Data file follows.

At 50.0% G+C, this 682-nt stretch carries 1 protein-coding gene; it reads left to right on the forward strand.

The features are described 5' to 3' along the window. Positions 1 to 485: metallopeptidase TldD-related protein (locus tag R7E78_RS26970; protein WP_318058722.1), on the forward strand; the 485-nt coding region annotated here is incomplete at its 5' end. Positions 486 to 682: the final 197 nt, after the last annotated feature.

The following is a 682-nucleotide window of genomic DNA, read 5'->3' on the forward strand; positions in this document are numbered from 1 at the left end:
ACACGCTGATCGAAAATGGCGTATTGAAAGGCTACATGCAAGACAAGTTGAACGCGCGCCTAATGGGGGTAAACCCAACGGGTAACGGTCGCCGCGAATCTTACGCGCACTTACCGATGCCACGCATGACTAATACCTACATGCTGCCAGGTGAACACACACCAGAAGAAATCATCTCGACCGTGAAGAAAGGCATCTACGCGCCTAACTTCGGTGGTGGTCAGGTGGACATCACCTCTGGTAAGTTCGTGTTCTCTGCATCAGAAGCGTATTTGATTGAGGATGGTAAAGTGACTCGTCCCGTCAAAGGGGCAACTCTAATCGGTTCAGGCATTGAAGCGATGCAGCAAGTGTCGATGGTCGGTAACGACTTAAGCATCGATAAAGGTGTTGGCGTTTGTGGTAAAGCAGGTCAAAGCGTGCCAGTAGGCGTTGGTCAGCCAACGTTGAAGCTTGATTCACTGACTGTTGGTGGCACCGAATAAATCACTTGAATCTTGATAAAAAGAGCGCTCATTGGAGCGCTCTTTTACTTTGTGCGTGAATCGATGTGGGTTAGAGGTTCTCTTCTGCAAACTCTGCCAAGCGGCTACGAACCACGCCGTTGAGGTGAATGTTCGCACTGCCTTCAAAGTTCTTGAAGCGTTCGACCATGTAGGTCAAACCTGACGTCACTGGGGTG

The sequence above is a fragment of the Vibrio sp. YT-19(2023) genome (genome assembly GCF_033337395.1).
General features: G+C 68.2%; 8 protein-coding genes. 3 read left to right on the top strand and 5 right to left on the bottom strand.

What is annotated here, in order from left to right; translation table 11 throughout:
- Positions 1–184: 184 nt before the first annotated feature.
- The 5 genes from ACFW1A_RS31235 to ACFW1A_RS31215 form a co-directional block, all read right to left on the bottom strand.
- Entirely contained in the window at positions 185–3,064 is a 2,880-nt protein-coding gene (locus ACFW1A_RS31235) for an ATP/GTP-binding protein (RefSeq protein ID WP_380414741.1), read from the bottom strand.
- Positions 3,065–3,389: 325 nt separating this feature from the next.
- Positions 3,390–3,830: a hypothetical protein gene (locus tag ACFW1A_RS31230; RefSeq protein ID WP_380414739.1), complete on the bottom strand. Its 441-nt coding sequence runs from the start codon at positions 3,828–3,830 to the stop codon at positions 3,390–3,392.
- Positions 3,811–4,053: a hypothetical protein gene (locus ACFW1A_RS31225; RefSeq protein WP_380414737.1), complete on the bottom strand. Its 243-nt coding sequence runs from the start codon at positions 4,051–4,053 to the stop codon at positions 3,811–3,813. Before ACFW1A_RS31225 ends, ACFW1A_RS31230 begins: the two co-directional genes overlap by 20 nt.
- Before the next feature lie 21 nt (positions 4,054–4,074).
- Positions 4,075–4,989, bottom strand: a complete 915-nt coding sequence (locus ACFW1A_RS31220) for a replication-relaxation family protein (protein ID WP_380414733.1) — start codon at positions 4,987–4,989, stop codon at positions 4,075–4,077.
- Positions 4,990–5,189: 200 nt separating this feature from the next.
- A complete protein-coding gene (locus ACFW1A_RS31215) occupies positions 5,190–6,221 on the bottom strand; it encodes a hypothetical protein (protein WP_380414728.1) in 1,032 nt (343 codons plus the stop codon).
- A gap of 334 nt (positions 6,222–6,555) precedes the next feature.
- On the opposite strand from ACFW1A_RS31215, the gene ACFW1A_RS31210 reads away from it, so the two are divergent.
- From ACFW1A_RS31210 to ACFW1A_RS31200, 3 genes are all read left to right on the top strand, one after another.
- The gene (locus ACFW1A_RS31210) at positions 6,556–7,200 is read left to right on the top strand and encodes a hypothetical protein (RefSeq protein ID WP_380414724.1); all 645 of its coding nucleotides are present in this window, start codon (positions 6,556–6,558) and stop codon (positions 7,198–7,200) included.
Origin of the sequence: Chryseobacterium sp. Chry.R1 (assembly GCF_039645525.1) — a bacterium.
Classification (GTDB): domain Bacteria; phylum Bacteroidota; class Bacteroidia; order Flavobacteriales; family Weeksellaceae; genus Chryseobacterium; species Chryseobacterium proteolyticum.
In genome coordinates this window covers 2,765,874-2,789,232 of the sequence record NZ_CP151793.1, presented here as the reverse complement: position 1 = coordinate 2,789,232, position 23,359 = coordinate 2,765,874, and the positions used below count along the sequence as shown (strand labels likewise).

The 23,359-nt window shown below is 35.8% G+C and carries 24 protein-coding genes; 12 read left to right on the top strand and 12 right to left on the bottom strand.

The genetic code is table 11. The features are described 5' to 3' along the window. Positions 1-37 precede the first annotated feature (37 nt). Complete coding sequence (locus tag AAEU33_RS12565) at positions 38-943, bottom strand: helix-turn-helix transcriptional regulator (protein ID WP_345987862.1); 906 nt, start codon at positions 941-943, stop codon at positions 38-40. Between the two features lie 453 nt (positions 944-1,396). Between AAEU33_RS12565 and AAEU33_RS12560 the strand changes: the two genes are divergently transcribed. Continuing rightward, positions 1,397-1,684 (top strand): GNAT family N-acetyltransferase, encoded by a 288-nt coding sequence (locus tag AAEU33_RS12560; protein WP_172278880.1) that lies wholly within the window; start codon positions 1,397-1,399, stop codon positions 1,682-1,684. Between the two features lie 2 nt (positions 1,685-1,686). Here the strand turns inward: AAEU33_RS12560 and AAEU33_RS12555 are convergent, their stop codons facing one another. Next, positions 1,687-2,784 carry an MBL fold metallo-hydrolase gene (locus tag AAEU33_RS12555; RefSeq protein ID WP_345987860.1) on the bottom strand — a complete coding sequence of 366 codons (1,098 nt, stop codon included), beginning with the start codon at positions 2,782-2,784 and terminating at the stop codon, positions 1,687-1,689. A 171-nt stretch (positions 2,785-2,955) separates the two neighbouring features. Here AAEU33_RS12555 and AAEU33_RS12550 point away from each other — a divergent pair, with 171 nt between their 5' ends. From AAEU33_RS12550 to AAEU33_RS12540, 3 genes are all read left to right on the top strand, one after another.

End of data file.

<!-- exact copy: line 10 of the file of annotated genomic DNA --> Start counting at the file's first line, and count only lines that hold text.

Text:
- Entirely contained in the window at positions 185–3,064 is a 2,880-nt protein-coding gene (locus ACFW1A_RS31235) for an ATP/GTP-binding protein (RefSeq protein ID WP_380414741.1), read from the bottom strand.